A chance discovery of previously unpublished images sheds new light on Jim Clark’s fabled time competing in the Indy 500
It was just one of those serendipitous things. I was searching in our photo archive when I came across an old brown envelope with ‘Indianapolis’ scrawled on it. I looked inside and – hey – it was packed with wallets of gorgeous colour transparencies, taken at Indy during the 1960s by our late friend ‘Jabby’ Crombac, founding editor of the French magazine Sport Auto. The envelope had evidently been amongst the stuff we acquired from his estate at an auction in Paris – and I, for one, had clearly overlooked its existence.
Shuffling through the contents, I found ‘Jabby’ had taken several shots of his friend – and sometime Parisian flat-mate – Jimmy Clark in his Indy Lotus-Fords. Of course Team Lotus’s Indianapolis 500 forays with the world’s finest road racing driver added extra gloss to the adored Scot’s racing legend.
That set us thinking about how to commemorate Jim in this, the 50th anniversary year of his tragic death, aged only 32, at Hockenheim in 1968. And how better than to finally publish some of those atmospheric colour shots which ‘Jabby’ captured back at Indianapolis during the 500-Miles ‘Month of May’.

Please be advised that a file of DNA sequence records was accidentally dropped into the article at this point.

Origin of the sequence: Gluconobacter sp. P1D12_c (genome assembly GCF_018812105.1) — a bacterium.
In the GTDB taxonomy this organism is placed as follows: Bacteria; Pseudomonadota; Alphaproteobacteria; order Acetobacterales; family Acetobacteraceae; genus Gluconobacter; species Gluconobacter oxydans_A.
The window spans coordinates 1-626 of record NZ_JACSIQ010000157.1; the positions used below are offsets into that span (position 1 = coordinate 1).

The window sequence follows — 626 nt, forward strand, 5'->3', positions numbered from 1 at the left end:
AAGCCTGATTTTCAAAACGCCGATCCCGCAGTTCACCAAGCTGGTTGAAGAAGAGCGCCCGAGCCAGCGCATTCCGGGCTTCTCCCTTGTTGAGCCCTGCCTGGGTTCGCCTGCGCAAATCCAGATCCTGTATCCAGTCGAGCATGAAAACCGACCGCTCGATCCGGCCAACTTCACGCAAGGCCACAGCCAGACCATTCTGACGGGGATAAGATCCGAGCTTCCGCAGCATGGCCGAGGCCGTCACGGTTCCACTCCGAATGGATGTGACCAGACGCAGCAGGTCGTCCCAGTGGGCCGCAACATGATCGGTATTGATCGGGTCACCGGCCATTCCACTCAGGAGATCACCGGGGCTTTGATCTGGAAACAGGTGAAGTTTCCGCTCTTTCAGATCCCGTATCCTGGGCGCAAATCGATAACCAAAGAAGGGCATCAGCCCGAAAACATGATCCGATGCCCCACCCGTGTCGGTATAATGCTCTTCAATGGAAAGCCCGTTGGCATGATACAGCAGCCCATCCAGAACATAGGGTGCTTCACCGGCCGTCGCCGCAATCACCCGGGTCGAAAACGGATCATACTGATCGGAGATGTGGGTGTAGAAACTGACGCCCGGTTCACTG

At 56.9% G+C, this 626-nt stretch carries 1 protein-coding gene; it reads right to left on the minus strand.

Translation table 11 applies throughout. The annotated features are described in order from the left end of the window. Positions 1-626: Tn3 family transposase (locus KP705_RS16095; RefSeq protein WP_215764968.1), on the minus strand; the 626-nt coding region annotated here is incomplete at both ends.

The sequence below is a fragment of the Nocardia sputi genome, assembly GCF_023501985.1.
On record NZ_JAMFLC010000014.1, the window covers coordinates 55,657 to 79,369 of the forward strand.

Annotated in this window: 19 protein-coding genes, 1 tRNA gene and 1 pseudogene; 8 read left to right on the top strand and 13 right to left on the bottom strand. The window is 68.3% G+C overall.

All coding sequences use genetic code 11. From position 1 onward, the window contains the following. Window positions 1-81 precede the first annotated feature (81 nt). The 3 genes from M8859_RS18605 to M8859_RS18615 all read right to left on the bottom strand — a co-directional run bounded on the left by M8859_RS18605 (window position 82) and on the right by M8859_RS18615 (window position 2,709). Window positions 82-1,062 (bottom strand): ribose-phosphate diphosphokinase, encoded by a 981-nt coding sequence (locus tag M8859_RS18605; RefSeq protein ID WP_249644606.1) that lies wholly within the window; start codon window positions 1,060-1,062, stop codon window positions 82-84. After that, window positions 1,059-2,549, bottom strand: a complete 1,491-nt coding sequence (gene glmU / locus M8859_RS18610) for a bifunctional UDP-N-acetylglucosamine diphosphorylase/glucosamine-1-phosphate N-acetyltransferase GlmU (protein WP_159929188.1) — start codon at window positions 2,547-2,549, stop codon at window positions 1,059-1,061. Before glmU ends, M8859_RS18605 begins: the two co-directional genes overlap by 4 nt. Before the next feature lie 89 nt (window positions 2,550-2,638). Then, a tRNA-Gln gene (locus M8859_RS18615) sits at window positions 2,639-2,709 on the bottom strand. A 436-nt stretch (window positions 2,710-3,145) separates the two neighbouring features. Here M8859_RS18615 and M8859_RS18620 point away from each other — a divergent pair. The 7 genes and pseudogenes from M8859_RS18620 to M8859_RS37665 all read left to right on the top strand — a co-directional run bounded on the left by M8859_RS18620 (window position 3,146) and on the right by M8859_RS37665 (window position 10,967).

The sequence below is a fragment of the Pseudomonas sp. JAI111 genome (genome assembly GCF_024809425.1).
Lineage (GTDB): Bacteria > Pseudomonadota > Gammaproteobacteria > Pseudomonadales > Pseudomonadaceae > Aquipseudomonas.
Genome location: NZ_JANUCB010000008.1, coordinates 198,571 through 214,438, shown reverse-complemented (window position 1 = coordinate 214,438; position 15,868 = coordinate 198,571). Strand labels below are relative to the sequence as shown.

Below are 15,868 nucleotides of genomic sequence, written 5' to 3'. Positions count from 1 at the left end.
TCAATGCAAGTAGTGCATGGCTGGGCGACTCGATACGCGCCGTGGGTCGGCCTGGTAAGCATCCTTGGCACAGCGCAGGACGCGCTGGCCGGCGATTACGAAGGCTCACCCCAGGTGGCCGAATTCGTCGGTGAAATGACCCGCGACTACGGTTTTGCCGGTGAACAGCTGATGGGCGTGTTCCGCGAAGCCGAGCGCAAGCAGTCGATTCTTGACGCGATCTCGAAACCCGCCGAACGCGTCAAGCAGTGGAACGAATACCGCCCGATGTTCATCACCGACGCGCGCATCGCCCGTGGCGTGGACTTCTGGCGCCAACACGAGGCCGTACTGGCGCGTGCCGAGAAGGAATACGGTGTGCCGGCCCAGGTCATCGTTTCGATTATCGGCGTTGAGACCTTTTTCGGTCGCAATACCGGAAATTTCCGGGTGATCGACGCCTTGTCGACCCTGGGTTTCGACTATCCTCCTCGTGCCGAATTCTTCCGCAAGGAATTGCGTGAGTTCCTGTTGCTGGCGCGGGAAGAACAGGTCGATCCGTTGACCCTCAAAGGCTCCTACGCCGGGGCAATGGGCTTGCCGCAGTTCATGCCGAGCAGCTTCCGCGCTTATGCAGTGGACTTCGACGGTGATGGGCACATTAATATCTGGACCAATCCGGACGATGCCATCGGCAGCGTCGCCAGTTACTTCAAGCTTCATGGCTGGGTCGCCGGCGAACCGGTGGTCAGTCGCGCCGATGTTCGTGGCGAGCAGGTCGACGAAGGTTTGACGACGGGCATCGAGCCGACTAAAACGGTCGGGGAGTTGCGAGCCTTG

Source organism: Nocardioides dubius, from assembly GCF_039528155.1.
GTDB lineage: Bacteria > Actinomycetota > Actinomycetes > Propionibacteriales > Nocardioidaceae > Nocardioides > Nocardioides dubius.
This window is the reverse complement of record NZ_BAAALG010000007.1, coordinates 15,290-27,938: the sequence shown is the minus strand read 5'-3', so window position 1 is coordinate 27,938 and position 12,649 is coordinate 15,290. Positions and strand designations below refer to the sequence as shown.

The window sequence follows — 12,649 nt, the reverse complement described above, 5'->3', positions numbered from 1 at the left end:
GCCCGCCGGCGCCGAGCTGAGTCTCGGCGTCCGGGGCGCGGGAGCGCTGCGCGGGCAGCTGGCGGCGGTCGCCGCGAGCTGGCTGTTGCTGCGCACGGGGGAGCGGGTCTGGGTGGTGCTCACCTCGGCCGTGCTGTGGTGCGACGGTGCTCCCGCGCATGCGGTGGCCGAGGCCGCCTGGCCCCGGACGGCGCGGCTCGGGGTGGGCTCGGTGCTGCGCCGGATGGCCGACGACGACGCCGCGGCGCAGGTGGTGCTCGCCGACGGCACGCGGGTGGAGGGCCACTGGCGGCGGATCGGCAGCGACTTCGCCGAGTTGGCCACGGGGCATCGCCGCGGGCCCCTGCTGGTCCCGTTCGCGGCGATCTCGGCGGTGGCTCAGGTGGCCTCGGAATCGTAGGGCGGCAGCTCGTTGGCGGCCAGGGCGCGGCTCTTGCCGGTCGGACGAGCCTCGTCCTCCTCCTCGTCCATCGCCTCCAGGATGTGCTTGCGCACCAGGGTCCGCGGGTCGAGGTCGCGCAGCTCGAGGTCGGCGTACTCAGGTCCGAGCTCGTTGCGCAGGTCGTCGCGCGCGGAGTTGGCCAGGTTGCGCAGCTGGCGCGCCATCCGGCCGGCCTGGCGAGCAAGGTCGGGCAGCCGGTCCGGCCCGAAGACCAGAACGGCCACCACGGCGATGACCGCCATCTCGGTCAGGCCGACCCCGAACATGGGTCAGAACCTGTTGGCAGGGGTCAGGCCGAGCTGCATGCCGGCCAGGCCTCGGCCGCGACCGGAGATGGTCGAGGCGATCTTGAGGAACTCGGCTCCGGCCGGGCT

The background to Jim’s momentous arrival was of course the tentative move towards Indy racing’s rear-engined revolution. Isolated from contemporary Grand Prix racing technology in the 1940s and ’50s, Indy had developed its own design genre. Initially it was ahead of Europe, leading the way in adopting disc brakes, fuel injection, roll-over protection, seat belts and nerf bars. But innate mid-west conservatism and a dumb resistance to NIH – ‘not invented here’ – lagged behind the Grand Prix racers through 1959-1960. The front-engined Indy Offenhauser roadster was standard, but when Jack Brabham ran a 2.7-litre F1-derived Cooper-Climax at Indy ’61 those with the wit to see noted his turn times, and wondered. In 1962 Dan Gurney drove one of Mickey Thompson’s rear-engined cars, while his guest Colin Chapman looked aghast on the roadster establishment. He told me “It was like being at the Tripoli Grand Prix or somesuch in 1938 – all these old dinosaurs wallowing around”. His eyes lit up at this earning opportunity, and the result of Dan’s invitation was the 1963 Lotus-powered by Ford programme. And here is what the road racers witnessed at Indy.